Tuesday, 14 July 2020: 11:20 AM
Virtual Meeting Room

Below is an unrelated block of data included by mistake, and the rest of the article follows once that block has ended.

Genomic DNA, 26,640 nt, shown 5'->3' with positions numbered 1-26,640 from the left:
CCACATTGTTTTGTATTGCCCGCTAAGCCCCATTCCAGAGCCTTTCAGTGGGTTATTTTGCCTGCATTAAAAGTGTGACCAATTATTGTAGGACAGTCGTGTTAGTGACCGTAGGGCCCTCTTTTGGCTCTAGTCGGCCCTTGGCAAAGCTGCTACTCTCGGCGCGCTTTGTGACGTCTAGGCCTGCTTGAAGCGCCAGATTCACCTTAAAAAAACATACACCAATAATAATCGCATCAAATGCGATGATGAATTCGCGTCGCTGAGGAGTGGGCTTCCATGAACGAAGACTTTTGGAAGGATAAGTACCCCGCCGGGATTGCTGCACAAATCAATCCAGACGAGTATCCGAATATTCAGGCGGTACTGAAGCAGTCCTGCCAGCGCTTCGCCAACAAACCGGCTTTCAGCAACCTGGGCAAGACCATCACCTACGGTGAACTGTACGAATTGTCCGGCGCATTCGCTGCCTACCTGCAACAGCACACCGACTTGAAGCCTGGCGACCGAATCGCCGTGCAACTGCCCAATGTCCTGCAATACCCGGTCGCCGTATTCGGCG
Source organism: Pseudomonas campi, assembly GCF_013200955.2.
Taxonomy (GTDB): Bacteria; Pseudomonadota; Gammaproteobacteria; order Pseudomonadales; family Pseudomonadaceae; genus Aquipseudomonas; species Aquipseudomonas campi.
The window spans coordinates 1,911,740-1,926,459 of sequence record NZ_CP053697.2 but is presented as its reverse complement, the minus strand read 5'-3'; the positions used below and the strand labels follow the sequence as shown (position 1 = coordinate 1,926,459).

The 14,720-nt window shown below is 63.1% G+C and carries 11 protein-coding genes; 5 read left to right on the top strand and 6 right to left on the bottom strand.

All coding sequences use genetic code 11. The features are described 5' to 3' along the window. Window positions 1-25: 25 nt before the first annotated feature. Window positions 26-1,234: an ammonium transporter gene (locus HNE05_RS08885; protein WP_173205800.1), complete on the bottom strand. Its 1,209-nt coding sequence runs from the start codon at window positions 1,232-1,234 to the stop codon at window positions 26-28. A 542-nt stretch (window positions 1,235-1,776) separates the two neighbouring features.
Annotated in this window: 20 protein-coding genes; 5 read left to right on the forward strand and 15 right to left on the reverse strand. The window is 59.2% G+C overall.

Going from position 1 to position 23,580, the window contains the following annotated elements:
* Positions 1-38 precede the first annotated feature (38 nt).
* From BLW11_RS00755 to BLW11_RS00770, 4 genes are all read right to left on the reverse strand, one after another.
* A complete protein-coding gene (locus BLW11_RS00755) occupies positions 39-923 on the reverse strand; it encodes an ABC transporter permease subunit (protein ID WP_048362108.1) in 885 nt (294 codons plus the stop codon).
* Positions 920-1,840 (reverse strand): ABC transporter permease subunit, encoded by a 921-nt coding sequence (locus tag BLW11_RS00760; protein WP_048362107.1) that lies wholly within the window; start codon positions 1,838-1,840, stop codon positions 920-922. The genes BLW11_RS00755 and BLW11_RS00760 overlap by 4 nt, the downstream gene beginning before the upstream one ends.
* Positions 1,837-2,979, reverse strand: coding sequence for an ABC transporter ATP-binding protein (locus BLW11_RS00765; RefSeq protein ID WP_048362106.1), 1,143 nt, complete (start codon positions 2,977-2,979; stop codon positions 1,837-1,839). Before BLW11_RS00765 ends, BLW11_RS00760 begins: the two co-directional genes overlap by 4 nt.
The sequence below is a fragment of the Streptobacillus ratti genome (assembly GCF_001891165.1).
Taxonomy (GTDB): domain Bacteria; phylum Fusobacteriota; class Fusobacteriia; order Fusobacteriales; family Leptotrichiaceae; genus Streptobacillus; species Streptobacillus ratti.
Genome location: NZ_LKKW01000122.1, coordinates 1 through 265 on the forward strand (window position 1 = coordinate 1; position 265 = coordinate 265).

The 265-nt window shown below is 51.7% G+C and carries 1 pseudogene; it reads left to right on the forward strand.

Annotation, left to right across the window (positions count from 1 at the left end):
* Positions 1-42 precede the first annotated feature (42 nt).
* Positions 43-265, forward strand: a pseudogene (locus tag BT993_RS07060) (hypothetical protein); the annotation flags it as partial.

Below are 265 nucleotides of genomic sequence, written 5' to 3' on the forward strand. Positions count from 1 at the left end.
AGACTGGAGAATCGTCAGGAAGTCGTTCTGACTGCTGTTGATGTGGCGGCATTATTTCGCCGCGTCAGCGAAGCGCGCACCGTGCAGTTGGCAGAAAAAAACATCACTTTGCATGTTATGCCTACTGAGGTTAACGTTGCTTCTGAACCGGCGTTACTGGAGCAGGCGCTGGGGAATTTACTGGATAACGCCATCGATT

While most are familiar with strong west to southwest wind events in the Sierra ahead of and during winter storms, east wind events can be just as severe and pose similar hazards. Strong east wind events in the Sierra can last up to 3 days and typically occur between October and March as low pressure systems pass through southern California and southern Nevada. This synoptic pattern often spawns other well-known offshore wind events in California, such as the Santa Ana and Diablo winds. Impacts in the Sierra include downed trees, damage to power infrastructure and potential for wildfire ignitions, diminished ski lift operations, lake shore damage due to large waves on Lake Tahoe, and strong turbulence and low level wind shear for air travel. Since unusually strong east wind events occur less frequently, the lack of familiarity poses a challenge to meteorologists when communicating the strength and duration of these events. In the more extreme cases, peak winds are determined by forced flows in the complex terrain of the Tahoe Basin and High Sierra which are not well resolved by the coarse resolution of forecast models. Fortunately upgrades to the GOES-West satellite and denser surface observation networks have improved real time analysis to help mitigate messaging and forecast challenges. This presentation will tell the story of two extreme east wind events, where wind gusts exceeded 150 mph, in the Sierra from December 1st, 2011 and February 9th, 2020.
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